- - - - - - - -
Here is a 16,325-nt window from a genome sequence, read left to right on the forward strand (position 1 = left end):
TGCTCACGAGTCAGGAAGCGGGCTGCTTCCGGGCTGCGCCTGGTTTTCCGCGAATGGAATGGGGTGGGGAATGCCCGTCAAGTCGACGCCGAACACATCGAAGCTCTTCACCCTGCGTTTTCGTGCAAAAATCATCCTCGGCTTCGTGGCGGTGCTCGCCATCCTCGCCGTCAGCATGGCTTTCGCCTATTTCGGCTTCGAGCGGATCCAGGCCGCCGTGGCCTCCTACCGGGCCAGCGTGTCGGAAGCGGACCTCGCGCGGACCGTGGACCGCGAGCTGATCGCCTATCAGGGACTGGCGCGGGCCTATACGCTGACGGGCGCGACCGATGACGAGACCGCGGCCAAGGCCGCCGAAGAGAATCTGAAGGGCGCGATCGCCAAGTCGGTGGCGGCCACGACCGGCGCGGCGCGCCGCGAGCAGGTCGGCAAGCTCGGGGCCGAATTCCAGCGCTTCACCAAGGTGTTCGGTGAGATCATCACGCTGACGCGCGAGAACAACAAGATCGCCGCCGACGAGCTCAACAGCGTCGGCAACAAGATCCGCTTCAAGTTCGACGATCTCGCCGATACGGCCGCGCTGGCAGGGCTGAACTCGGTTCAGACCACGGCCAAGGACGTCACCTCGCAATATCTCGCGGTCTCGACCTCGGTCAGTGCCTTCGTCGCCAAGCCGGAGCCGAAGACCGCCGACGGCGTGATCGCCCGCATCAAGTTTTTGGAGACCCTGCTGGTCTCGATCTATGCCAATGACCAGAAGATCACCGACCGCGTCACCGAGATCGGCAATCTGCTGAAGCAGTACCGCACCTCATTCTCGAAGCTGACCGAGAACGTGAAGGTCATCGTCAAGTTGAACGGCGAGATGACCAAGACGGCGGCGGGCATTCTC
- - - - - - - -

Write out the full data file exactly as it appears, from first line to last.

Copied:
Here is a 16,325-nt window from a genome sequence, read left to right on the forward strand (position 1 = left end):
TGCTCACGAGTCAGGAAGCGGGCTGCTTCCGGGCTGCGCCTGGTTTTCCGCGAATGGAATGGGGTGGGGAATGCCCGTCAAGTCGACGCCGAACACATCGAAGCTCTTCACCCTGCGTTTTCGTGCAAAAATCATCCTCGGCTTCGTGGCGGTGCTCGCCATCCTCGCCGTCAGCATGGCTTTCGCCTATTTCGGCTTCGAGCGGATCCAGGCCGCCGTGGCCTCCTACCGGGCCAGCGTGTCGGAAGCGGACCTCGCGCGGACCGTGGACCGCGAGCTGATCGCCTATCAGGGACTGGCGCGGGCCTATACGCTGACGGGCGCGACCGATGACGAGACCGCGGCCAAGGCCGCCGAAGAGAATCTGAAGGGCGCGATCGCCAAGTCGGTGGCGGCCACGACCGGCGCGGCGCGCCGCGAGCAGGTCGGCAAGCTCGGGGCCGAATTCCAGCGCTTCACCAAGGTGTTCGGTGAGATCATCACGCTGACGCGCGAGAACAACAAGATCGCCGCCGACGAGCTCAACAGCGTCGGCAACAAGATCCGCTTCAAGTTCGACGATCTCGCCGATACGGCCGCGCTGGCAGGGCTGAACTCGGTTCAGACCACGGCCAAGGACGTCACCTCGCAATATCTCGCGGTCTCGACCTCGGTCAGTGCCTTCGTCGCCAAGCCGGAGCCGAAGACCGCCGACGGCGTGATCGCCCGCATCAAGTTTTTGGAGACCCTGCTGGTCTCGATCTATGCCAATGACCAGAAGATCACCGACCGCGTCACCGAGATCGGCAATCTGCTGAAGCAGTACCGCACCTCATTCTCGAAGCTGACCGAGAACGTGAAGGTCATCGTCAAGTTGAACGGCGAGATGACCAAGACGGCGGCGGGCATTCTC